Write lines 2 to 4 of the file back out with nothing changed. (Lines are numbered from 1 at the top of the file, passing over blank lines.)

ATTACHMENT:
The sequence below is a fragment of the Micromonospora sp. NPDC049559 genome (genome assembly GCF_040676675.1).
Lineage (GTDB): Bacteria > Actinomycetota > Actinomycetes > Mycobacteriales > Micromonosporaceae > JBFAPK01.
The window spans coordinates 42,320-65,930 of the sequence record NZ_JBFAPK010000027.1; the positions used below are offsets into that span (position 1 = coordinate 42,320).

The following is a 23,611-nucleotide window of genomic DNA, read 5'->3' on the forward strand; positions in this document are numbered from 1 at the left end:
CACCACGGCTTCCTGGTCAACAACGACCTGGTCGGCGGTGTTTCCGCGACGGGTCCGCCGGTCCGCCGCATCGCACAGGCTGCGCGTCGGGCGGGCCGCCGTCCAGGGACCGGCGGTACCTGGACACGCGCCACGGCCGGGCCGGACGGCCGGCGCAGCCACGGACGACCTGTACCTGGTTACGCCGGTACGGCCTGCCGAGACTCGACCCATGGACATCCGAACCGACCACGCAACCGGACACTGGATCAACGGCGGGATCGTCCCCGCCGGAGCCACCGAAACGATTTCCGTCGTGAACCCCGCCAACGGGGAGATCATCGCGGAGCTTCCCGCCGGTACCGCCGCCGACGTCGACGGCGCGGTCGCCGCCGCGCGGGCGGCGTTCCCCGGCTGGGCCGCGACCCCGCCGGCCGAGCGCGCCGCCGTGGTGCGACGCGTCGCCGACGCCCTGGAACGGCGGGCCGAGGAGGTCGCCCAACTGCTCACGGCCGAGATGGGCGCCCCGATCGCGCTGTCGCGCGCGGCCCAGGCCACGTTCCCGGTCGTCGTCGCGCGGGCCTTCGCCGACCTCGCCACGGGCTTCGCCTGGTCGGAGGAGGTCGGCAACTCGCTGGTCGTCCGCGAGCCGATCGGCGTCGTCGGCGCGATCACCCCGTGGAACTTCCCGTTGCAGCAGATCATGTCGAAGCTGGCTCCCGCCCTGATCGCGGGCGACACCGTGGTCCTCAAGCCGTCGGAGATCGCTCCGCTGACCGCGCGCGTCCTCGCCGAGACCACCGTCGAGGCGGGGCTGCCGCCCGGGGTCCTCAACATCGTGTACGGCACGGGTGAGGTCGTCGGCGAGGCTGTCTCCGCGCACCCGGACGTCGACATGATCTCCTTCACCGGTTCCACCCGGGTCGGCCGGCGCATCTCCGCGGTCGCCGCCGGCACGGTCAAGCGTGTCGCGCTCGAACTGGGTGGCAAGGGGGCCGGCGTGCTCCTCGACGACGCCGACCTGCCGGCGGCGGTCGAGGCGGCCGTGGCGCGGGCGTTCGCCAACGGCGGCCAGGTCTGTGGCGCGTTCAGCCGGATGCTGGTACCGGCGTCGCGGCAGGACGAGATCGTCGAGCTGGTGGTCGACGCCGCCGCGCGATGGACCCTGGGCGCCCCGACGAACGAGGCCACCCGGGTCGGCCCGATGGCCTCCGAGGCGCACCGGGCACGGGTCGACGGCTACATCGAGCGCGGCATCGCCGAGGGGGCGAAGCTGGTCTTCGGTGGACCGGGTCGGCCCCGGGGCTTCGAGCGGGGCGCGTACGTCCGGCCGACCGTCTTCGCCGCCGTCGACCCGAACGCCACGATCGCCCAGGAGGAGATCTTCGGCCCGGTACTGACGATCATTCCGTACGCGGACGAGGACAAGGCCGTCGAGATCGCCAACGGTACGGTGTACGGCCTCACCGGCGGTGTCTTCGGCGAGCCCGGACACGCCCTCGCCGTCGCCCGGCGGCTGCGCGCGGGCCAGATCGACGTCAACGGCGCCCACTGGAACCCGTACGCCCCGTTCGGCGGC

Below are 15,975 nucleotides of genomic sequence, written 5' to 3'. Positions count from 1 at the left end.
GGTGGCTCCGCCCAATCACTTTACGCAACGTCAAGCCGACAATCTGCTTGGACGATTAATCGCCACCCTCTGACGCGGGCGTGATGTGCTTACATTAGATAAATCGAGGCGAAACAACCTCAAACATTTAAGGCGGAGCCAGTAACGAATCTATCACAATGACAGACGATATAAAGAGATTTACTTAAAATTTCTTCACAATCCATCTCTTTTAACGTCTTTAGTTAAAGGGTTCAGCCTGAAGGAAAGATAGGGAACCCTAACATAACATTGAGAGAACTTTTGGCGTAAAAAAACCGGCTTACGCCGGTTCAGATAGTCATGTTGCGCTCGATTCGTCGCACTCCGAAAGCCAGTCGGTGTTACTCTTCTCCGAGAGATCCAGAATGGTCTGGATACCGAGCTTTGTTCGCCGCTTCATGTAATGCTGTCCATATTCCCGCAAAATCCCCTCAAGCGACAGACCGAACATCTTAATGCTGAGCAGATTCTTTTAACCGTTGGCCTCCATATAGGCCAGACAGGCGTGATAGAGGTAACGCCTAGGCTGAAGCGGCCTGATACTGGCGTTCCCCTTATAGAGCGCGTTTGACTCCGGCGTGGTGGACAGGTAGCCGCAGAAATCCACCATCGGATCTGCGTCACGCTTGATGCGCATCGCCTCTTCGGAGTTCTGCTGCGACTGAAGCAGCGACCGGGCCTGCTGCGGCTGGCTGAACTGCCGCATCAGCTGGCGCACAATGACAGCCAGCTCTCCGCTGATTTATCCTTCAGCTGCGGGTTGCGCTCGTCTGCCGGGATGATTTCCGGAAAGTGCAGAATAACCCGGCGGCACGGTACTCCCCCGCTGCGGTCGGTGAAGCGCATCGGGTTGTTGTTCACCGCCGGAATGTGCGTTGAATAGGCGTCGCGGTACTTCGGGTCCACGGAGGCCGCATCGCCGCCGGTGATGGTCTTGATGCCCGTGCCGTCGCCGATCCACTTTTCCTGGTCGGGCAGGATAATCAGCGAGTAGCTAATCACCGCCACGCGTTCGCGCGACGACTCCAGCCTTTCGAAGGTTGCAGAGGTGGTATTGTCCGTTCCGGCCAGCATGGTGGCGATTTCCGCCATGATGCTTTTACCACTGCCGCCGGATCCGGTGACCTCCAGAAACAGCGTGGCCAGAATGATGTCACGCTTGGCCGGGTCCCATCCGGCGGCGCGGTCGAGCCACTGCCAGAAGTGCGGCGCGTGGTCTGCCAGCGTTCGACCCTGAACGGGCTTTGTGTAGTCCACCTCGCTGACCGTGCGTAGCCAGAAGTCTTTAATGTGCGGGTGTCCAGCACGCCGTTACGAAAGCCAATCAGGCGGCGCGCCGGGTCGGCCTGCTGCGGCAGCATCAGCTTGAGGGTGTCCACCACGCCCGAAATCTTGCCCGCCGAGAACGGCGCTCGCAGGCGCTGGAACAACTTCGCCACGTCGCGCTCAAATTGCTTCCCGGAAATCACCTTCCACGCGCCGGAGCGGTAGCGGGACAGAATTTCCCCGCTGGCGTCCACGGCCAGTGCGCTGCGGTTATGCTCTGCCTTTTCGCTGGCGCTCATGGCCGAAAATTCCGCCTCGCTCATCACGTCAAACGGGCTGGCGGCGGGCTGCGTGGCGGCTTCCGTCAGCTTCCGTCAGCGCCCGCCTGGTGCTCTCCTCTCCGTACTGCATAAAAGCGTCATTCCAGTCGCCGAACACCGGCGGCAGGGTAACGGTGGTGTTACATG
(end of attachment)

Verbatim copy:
Lineage (GTDB): Bacteria > Actinomycetota > Actinomycetes > Mycobacteriales > Micromonosporaceae > JBFAPK01.
The window spans coordinates 42,320-65,930 of the sequence record NZ_JBFAPK010000027.1; the positions used below are offsets into that span (position 1 = coordinate 42,320).

The following is a 23,611-nucleotide window of genomic DNA, read 5'->3' on the forward strand; positions in this document are numbered from 1 at the left end: